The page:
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Ducey appoints Goldwater Institute's Clint Bolick to Arizona Supreme Court
Bolick

Ducey appoints Goldwater Institute's Clint Bolick to Arizona Supreme Court

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PHOENIX -- Ignoring six appellate court judges and even members of his own Republican Party, Gov. Doug Ducey on Wednesday chose a lawyer known for his views and legal battles on limited government to serve on the Arizona Supreme Court.

In selecting Clint Bolick of the Goldwater Institute, Ducey said in a prepared statement that he is "nationally renowned and respected as a constitutional law scholar and as a champion of liberty.'' And the governor cited his "unwavering regard for the rule of law.''

What Ducey did not mention in his announcement is Bolick's long history of filing suit -- and sometimes winning -- against government agencies at all levels. But the governor, speaking later to reporters, said he does not see that as a negative.

"He has pushed for decades in support of the United States Constitution and the Arizona Constitution,'' Ducey said.

And Bolick said that being put on the bench does not mean his activist days are behind him.

"I think any judge is going to be an advocate for his or her interpretation of the law,'' he said. "But you're moving from a position of advocating for your client to advocating for the Constitution and the laws.''

Bolick, sworn in just hours after the governor's announcement, said being self-labeled an "activist'' does not mean to him what it does to some others.

"I am what is referred to as a texturalist,'' he said, taking the words of the Constitution "literally.''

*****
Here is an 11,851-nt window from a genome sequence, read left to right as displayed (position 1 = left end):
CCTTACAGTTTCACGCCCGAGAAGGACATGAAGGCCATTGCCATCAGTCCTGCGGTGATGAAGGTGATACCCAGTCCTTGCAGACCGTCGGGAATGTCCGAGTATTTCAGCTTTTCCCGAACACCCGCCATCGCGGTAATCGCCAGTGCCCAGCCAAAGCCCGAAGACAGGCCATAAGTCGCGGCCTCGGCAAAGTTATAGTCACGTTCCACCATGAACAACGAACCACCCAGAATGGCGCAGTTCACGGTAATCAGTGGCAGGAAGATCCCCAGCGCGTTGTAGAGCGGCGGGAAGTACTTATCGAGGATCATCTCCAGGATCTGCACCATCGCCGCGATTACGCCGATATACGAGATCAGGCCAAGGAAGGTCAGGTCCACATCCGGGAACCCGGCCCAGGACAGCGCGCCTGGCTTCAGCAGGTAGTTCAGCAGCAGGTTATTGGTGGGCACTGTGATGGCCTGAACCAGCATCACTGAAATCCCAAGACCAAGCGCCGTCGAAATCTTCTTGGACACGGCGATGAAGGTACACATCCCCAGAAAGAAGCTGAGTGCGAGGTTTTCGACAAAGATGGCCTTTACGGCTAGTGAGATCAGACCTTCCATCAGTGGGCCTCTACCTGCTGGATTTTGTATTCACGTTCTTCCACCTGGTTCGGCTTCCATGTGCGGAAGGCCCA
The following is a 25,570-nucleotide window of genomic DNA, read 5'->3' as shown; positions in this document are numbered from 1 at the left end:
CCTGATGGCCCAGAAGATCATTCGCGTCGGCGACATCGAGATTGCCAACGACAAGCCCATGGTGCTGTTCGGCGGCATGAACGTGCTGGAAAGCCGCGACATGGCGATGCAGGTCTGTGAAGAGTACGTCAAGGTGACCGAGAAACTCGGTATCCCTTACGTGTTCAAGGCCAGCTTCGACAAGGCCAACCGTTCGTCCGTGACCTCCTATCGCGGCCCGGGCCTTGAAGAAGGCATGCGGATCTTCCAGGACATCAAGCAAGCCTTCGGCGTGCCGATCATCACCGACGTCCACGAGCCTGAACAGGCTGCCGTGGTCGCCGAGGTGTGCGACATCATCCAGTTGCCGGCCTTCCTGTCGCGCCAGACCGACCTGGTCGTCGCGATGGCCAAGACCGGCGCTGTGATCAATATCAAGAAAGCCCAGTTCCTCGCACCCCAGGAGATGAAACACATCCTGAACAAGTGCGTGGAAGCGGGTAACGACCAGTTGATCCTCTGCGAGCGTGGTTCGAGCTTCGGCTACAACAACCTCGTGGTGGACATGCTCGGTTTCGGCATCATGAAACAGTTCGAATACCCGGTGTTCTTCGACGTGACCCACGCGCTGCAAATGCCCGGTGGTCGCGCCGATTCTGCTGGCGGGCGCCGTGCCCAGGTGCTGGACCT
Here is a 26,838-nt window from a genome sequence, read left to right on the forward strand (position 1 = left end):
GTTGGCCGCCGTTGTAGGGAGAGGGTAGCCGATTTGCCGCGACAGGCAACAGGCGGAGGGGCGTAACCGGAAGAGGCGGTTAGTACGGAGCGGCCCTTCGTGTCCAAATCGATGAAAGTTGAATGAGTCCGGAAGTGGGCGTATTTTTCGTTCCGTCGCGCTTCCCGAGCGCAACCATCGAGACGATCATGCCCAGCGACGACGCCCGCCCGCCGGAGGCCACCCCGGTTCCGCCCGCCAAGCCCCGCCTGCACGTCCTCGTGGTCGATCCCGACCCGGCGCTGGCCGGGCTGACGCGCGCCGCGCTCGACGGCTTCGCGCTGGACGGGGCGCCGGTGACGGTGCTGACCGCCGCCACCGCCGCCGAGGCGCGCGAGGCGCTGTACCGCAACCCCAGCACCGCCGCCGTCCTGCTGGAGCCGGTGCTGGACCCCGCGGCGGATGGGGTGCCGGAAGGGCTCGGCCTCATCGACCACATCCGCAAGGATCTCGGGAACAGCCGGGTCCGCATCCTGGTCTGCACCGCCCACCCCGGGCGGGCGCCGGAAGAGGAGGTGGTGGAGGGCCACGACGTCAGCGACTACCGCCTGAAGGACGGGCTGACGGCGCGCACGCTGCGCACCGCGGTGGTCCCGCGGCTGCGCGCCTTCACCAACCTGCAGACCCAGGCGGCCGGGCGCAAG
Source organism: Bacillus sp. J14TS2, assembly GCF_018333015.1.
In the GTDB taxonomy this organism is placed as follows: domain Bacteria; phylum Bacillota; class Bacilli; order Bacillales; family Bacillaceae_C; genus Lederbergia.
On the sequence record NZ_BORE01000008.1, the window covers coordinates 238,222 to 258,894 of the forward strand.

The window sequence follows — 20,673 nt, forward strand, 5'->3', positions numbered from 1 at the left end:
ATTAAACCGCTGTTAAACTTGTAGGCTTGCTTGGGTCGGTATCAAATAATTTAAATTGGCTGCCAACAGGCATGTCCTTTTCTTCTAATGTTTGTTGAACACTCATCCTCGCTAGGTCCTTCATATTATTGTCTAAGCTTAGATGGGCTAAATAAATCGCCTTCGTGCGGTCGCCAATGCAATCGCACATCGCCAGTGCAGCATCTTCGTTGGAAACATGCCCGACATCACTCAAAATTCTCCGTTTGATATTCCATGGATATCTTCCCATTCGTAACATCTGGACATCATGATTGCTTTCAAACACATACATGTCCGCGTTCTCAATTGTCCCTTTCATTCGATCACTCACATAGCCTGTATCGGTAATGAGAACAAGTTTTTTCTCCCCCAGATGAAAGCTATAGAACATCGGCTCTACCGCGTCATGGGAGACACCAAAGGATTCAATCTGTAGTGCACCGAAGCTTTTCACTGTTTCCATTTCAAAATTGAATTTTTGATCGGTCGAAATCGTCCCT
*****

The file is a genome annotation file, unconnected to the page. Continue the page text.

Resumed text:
"When judges stray from the text of the Constitution and supplant their own ideas ... they're amending the Constitution,'' Bolick continued. "That, to me, is beyond the scope of proper judicial action.''

Ducey's first appointment to the court could have an effect on the entire five-member bench, a fact that Bolick acknowledged.

"Among the justices on the Arizona Supreme Court, I probably have devoted more attention to arguing under the state constitution rather than the federal Constitution, and looking at the distinct rights and opportunities that are protected by the Arizona Constitution,'' he said. "So, in that sense, it's probably a different direction.''

But Bolick said he's not concerned that, given his background, some people may be keeping tabs on his rulings.

"I'm used to a life of scrutiny,'' he said.

"I think that judges should write opinions that people are going to want to read, going to want to argue about and, hopefully, find inspiring,'' Bolick said "And if I can do that I'll be very proud.''

Bolick, a 1983 law school graduate of the University of California at Davis, has spent much of his legal career with organizations known for their battles with government over regulation.

That included a stint at the Mountain States Legal Foundation which advocates for limited government and free enterprise, the Institute for Justice which describes itself as a "libertarian public interest law firm'' which sues over issues of school choice and property rights, and the Alliance for School Choice which has been at the forefront of using tax dollars for private and parochial school education.

But it has been at the Goldwater Institute, where Bolick has worked since 2007, that he has been the most active in his litigation, some of it against the state.

Bolick replaces Justice Rebecca White Berch who is retiring.

Ducey chose Bolick from seven names sent to him by the Commission on Appellate Court Appointments. By law it screens applicants for vacancies and must give the governor at least three names.

No more than two-thirds can be from any one political party. And the governor is required to choose from that list.

By naming Bolick, Ducey becomes only the second governor to go outside his own party since the current selection process for justices was approved by voters in 1974.

In his application, Bolick said he was a Republican until 2003, choosing at that time to become a political independent.